After a grueling Democratic Primary, where he initially continued to lose their support in 1982, the Clintons subsequently adjusted to the needs of the poor, working-class, white voters in the Rural Swing region until he was elected to the White House in 1992. Since 1972, Arkansas has joined the rest of the South and has voted for Democratic Presidential candidates only three times; once for Jimmy Carter of Georgia and twice for Bill Clinton.
Blair's assessment of the state's populist elements is that they have preferred race over class and other allegiances. They have been poor, they are mostly white, and yes, economically oppressed, nevertheless she notes, "distracted by racism from the true logic of their circumstances, poor whites, the natural economic ally of equally poor African American sharecroppers and workers, were shamed and stampeded into a belief that a secure future for the white race was totally dependent upon solidarity within the Democratic Party and that a vote for populism in any guise constituted racial treason."
This partly explains Senator Clinton's Primary victory in Ohio, despite her husband's signature on NAFTA legislation; this partly explains why Clinton won Pennsylvania despite the revelation during its contest that her chief advisor Mark Penn and husband Bill Clinton combined, earned more than one million dollars in consulting fees for advocating job outsourcing Free Trade with Colombia.
The main point is, poor and working class whites have been the Clintons' base from the outset and Barack Obama does not have a "white working class" problem, that since 1948 all non-Southern white Democrats have not also had. It is not Rev. Jeremiah Wright or Father Michael Pfleger.
Think instead, Humphrey, McGovern, Mondale, Dukakis, Gore (more from D.C. than Tennessee), and Kerry, and it should become clearer why the Republicans have held the White House for all but twelve of the past forty years. What is most troubling is Senator Clinton's sudden abdication of her affinity for African Americans, who in Arkansas and nationally, per capita, are poorer than the dispossessed whites whose cause she now champions.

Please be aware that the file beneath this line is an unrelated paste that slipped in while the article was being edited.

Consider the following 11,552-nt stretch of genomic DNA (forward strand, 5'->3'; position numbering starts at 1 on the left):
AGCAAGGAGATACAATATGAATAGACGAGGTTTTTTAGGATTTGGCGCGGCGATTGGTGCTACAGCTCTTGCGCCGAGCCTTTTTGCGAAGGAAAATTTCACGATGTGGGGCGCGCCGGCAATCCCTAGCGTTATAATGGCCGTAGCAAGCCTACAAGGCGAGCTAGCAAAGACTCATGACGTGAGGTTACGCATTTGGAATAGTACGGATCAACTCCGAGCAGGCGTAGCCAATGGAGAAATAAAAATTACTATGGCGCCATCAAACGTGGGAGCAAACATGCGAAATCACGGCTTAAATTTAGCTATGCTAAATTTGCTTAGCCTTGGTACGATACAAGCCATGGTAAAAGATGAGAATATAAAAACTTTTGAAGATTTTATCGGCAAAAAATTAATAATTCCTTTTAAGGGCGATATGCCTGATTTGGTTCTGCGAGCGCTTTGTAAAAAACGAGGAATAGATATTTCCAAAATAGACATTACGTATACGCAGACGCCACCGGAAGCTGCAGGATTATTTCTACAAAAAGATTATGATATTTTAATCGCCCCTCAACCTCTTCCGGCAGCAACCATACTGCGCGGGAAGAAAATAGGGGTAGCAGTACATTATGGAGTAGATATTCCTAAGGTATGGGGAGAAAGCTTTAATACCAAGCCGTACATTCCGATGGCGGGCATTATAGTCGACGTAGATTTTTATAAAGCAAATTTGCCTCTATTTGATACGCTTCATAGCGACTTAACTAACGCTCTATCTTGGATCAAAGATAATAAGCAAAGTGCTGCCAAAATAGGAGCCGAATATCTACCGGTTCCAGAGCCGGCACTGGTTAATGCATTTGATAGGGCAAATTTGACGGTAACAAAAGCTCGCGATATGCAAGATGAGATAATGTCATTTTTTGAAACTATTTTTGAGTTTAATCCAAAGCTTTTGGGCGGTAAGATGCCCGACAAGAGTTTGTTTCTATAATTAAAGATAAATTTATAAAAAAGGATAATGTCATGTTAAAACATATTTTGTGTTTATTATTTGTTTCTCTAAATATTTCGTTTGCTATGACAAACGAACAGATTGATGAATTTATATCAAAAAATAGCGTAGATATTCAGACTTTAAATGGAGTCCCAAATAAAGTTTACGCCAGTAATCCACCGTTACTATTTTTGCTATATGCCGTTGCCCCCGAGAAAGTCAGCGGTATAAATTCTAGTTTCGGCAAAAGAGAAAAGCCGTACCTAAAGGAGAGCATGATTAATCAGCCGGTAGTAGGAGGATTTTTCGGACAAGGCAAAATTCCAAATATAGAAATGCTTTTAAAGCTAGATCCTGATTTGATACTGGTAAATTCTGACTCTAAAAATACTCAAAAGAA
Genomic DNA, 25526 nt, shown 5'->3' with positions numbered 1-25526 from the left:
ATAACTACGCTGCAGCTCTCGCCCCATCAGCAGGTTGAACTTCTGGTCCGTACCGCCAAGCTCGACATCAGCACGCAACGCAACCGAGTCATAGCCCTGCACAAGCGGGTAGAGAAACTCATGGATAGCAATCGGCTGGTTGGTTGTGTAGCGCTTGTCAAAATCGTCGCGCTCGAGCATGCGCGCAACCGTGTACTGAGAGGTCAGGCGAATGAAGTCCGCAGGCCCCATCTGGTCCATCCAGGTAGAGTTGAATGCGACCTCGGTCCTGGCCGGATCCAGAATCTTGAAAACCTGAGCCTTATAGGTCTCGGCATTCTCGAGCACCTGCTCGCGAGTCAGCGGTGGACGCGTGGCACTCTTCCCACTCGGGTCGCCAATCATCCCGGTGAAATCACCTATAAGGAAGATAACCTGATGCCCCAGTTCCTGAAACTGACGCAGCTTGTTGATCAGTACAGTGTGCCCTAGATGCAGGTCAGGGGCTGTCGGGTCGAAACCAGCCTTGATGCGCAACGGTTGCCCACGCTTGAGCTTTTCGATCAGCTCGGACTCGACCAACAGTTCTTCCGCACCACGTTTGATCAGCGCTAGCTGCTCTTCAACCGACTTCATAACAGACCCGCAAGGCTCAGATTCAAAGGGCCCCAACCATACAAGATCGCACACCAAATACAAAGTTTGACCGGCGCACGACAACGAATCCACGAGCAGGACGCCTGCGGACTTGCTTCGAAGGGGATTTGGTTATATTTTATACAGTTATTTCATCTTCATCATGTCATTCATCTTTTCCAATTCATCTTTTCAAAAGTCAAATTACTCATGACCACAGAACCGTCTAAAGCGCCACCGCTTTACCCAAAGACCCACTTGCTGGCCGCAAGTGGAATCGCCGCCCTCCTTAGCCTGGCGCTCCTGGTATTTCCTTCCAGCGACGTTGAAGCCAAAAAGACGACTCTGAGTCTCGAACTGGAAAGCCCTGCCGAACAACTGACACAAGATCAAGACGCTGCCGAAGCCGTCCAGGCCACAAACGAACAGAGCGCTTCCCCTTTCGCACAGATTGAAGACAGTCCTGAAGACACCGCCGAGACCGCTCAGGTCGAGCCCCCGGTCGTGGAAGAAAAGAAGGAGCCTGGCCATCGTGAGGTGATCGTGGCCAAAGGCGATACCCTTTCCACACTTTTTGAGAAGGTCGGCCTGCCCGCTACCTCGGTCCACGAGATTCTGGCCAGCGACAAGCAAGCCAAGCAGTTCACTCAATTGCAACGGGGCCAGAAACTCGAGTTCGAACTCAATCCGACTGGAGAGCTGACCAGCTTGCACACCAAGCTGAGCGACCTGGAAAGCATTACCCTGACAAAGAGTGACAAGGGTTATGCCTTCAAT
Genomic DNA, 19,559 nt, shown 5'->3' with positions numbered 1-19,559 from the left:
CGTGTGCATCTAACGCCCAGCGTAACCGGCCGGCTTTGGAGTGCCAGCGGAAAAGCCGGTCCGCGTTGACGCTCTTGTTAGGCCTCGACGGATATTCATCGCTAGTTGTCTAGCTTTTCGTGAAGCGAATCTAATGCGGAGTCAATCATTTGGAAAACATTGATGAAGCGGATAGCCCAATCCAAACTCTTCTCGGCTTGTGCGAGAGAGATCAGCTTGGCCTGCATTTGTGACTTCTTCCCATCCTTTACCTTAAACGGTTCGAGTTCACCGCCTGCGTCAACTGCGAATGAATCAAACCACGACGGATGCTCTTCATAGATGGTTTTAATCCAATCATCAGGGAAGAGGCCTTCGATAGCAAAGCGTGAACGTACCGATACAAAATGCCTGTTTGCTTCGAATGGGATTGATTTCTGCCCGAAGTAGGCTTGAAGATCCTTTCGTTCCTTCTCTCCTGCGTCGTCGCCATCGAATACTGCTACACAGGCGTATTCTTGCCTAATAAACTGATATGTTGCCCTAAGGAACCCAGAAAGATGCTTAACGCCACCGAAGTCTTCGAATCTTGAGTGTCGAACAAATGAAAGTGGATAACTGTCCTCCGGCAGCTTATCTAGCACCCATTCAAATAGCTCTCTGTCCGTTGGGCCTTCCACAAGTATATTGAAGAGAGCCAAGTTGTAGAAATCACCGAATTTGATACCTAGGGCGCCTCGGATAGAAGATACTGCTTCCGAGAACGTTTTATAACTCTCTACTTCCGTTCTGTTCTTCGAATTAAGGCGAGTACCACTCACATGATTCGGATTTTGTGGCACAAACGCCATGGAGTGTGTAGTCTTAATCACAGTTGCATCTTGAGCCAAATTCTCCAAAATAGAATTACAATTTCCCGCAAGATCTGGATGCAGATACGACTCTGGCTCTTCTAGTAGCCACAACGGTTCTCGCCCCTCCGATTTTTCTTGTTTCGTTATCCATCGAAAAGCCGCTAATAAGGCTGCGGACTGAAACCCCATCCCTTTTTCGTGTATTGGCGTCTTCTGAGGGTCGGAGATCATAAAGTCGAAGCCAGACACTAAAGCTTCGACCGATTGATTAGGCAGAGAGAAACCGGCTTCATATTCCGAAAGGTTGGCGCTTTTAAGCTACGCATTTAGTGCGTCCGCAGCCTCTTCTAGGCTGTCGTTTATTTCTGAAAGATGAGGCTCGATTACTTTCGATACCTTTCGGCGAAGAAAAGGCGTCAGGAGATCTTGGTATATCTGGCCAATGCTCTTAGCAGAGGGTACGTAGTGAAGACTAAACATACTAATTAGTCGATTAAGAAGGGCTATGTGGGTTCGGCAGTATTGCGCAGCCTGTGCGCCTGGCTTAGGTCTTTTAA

Illinois Sen. Barack Obama, his wife and their daughters join together on stage at a rally in Des Moines, Iowa.
The great betrayal is that the Clintons have taken up an either/or political calculus in which vital issues that specifically and unevenly impact ordinary African Americans, those who suffered Hurricane Katrina in Louisiana and Mississippi, and the poor, less healthy, less educated, and violence-plagued of our urban sectors have been ignored since South Carolina.
There, Barack Obama was given the "gift" of being made into the "Black candidate," vis-a-vis the first "Black" president's Jesse Jackson comments after Obama's landslide where his total percentage bested that of two white Southerners (Clinton and Edwards); after neighboring Mississippi, where he earned 92 percent of the Black vote and an impressive 25 percent of the white vote; and Kentucky, where Senator Clinton linked her default appeal to "hard working Americans, white Americans."
Recall, at the outset of the Democratic Primaries and Caucuses, Hillary Clinton received the highest favorable ratings of any of the presidential candidates with 83 percent of Black likely voters rating her favorably; Black women saw her favorably at 86 percent, while Barack Obama was rated less favorably by likely Black voters with 74.4 percent rating him favorably. Most voting Blacks have since turned their backs on her campaign. Barack Obama has performed better among rural and working class whites in Iowa, Louisiana, Nebraska, Maine, Michigan, Maryland, Virginia, Mississippi, Minnesota, North Carolina, Indiana, Ohio and Pennsylvania than Senator Clinton has among Black Americans, period.
Most revealing is that outside of rural Illinois, Barack Obama has no history with white, working class voters, where many Black Americans viewed the Clintons with great admiration. What has been framed by mainstream news outlets as Barack Obama's "white, lunch-bucket working-class" and women problems does not, in fact, exist apart from John McCain's problem with Republican conservative constituencies (think: ex-Georgia Congressman Bob Barr's Libertarian campaign), and McCain's failure to win more than 50% of his own state Arizona, where Clinton and Obama did in theirs. Or more saliently, Senator Clinton's "Black people" problem. Of the three cases, only Clinton held a decades-long relationship with the group which has since turned to her chief rival.
— James Lance Taylor